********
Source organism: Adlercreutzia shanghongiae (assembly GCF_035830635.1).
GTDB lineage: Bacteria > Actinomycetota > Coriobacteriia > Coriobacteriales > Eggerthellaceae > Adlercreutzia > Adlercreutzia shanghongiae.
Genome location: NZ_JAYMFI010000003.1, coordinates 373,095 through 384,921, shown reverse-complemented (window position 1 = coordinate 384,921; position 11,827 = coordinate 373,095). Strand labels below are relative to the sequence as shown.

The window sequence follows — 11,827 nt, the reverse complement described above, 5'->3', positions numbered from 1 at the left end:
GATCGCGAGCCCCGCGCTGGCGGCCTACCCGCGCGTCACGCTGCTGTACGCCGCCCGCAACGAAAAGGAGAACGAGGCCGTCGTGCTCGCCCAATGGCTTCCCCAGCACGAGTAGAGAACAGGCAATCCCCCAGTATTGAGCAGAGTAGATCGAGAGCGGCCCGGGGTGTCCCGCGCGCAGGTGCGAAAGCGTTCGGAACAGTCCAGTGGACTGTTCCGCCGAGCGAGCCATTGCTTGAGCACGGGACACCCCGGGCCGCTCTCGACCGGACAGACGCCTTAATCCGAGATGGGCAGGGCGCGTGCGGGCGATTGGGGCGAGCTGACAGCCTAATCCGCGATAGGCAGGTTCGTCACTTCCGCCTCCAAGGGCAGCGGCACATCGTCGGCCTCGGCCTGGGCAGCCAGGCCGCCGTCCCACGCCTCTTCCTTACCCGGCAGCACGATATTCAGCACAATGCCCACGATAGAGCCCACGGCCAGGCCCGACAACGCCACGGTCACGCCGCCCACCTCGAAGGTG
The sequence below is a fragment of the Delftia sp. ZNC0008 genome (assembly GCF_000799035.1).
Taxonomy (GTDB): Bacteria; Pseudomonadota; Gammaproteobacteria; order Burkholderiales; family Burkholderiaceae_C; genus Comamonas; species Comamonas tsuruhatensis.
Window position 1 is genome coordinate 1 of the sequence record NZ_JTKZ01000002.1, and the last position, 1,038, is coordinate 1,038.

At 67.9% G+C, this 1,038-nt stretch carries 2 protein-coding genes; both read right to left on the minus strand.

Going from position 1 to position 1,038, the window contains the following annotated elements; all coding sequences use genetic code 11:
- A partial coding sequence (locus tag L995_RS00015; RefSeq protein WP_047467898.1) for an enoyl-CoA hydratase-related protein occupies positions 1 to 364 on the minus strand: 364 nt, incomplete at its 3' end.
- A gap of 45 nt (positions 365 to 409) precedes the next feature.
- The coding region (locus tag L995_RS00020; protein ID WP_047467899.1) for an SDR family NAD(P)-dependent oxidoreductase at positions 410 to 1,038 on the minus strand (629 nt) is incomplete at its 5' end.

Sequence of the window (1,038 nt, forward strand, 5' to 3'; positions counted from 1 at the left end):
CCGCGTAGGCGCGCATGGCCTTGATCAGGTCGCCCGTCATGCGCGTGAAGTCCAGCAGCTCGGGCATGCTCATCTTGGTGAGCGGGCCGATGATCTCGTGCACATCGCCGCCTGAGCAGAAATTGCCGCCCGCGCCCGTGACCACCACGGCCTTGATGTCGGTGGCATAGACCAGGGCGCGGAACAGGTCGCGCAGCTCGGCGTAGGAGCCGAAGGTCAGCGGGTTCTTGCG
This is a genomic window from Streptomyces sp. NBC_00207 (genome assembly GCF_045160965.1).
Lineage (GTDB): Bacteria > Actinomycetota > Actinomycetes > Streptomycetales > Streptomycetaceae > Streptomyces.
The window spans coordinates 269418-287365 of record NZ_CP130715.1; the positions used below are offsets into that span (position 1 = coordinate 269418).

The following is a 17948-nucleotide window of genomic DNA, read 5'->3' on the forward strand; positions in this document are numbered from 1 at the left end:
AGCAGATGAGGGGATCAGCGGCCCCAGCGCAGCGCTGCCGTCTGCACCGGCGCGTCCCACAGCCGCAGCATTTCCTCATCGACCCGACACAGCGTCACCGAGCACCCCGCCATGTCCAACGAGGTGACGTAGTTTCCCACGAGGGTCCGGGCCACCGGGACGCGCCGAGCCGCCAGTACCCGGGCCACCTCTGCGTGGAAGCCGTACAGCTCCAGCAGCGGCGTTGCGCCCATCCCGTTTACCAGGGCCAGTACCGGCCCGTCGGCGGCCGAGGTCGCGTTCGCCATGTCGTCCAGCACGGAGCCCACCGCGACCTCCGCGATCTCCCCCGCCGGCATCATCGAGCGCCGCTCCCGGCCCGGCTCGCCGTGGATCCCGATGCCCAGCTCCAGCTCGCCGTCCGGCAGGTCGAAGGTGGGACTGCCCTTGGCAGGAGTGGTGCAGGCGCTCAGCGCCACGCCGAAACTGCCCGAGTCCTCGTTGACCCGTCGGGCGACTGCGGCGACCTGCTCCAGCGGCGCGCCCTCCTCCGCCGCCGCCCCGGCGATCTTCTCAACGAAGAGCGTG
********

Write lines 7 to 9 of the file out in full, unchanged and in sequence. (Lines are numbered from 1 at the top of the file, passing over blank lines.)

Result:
Taxonomy (GTDB): Bacteria; Pseudomonadota; Gammaproteobacteria; order Burkholderiales; family Burkholderiaceae_C; genus Comamonas; species Comamonas tsuruhatensis.
Window position 1 is genome coordinate 1 of the sequence record NZ_JTKZ01000002.1, and the last position, 1,038, is coordinate 1,038.

At 67.9% G+C, this 1,038-nt stretch carries 2 protein-coding genes; both read right to left on the minus strand.